Historical and old photos of Ludza (german - Ludsen)
After Nikolay Karamzin, Ludza was first mentioned as Лючин in Hypatian Codex dating back to 1173 or 1177. In 1399 the Livonian Order built a stone fortress atop an older Latgalian fortress and used Ludza as an eastern outpost in Livonia. Ludza Castle ruins can be visited nowadays. After the dissolution of the Livonian Order in 1561, Ludza was incorporated to the Polish–Lithuanian Commonwealth and became part of Wenden Voivodeship. After the first partition of Poland in 1772 was taken over by the Russian Empire and added to Vitebsk Governorate. Ludza received town rights in 1777 from Catherine II of Russia. The Jewish population was important in the town. On July 1941, the Germans occupied the town and kept the Jews prisoners in a ghetto. From July 1941 until the spring of 1942, hundreds of Jews are murdered in mass executions perpetrated by Einsatzgruppen.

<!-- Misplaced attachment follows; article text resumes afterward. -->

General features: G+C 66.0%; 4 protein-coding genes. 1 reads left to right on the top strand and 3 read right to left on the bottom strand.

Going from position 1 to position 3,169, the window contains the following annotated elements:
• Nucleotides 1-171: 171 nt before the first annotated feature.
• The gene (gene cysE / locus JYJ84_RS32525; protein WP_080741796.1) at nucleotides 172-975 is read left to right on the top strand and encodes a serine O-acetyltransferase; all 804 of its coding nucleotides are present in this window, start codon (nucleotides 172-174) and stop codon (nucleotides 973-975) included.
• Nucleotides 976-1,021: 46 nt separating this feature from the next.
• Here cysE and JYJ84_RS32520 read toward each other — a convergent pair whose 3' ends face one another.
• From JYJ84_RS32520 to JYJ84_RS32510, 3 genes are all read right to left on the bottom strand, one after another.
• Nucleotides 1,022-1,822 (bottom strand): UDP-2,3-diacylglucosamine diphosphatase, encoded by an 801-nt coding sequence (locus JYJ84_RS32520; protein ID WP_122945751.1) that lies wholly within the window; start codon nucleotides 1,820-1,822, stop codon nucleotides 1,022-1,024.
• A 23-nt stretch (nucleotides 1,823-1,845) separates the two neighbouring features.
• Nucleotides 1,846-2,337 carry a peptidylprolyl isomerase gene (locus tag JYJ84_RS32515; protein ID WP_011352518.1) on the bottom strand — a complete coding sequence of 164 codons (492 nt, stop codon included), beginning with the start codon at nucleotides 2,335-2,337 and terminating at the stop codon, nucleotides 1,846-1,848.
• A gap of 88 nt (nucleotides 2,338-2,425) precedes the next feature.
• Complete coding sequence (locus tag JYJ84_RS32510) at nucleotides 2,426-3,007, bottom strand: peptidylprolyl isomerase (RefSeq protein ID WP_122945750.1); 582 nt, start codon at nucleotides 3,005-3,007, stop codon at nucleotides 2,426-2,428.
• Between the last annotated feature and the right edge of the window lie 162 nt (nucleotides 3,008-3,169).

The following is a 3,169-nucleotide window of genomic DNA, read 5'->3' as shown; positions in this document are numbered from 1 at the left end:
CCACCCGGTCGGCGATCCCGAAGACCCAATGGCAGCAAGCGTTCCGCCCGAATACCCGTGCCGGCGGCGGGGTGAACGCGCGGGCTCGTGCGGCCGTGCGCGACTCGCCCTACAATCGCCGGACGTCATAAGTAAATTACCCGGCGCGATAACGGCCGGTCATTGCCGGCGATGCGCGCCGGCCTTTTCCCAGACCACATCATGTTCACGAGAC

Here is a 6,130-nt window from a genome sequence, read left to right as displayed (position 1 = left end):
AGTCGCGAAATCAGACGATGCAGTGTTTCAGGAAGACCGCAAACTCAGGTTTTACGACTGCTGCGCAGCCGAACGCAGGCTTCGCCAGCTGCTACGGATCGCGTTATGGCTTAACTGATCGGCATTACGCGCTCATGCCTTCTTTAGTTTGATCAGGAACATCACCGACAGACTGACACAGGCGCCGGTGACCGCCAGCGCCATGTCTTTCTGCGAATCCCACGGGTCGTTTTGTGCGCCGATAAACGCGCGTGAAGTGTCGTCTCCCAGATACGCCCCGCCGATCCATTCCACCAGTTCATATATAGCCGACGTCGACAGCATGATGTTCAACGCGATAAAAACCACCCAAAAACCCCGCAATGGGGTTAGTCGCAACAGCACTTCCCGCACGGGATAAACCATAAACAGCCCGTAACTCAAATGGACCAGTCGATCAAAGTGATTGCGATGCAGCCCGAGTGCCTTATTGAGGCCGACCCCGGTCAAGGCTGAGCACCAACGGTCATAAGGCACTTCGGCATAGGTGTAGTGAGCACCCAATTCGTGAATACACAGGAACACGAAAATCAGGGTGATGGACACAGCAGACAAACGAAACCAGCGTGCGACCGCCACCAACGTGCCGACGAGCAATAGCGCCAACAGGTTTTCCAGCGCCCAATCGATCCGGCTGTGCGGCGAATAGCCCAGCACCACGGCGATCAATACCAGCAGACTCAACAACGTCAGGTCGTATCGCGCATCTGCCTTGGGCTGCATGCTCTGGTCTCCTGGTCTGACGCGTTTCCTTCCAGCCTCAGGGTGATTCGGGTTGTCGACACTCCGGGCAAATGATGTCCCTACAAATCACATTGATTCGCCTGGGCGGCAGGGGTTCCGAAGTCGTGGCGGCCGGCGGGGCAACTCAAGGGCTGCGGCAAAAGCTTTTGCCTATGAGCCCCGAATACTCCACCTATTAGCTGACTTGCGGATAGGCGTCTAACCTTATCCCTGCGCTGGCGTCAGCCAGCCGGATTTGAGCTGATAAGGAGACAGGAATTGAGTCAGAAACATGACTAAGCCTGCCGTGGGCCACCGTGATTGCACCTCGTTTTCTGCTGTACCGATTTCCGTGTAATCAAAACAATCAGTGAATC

Until July 1, 2009, Ludza was the administrative centre of Ludza District. On July 1, 2009, due to the introduction of the new administrative division in Latvia it became the centre of Ludza municipality.